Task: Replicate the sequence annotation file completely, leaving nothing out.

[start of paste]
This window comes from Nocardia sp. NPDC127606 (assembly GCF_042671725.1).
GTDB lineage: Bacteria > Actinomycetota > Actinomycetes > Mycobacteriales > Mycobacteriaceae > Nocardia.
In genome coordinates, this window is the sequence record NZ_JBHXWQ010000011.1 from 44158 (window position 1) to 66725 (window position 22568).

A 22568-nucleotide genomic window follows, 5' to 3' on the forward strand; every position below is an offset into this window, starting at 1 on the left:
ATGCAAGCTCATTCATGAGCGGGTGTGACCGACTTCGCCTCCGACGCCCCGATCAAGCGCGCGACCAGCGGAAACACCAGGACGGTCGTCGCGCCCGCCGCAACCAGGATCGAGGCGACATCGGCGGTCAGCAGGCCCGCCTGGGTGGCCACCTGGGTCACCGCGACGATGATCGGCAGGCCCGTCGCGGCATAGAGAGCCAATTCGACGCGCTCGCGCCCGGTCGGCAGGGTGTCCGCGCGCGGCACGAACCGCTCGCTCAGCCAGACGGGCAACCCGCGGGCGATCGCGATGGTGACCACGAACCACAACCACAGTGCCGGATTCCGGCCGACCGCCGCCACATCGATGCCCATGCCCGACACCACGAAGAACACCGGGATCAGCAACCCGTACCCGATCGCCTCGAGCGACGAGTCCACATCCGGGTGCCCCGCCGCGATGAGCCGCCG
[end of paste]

This window comes from Nocardia sp. NPDC127606 (assembly GCF_042671725.1).
GTDB lineage: Bacteria > Actinomycetota > Actinomycetes > Mycobacteriales > Mycobacteriaceae > Nocardia.
In genome coordinates, this window is the sequence record NZ_JBHXWQ010000011.1 from 44158 (window position 1) to 66725 (window position 22568).

A 22568-nucleotide genomic window follows, 5' to 3' on the forward strand; every position below is an offset into this window, starting at 1 on the left:
ATGCAAGCTCATTCATGAGCGGGTGTGACCGACTTCGCCTCCGACGCCCCGATCAAGCGCGCGACCAGCGGAAACACCAGGACGGTCGTCGCGCCCGCCGCAACCAGGATCGAGGCGACATCGGCGGTCAGCAGGCCCGCCTGGGTGGCCACCTGGGTCACCGCGACGATGATCGGCAGGCCCGTCGCGGCATAGAGAGCCAATTCGACGCGCTCGCGCCCGGTCGGCAGGGTGTCCGCGCGCGGCACGAACCGCTCGCTCAGCCAGACGGGCAACCCGCGGGCGATCGCGATGGTGACCACGAACCACAACCACAGTGCCGGATTCCGGCCGACCGCCGCCACATCGATGCCCATGCCCGACACCACGAAGAACACCGGGATCAGCAACCCGTACCCGATCGCCTCGAGCGACGAGTCCACATCCGGGTGCCCCGCCGCGATGAGCCGCCG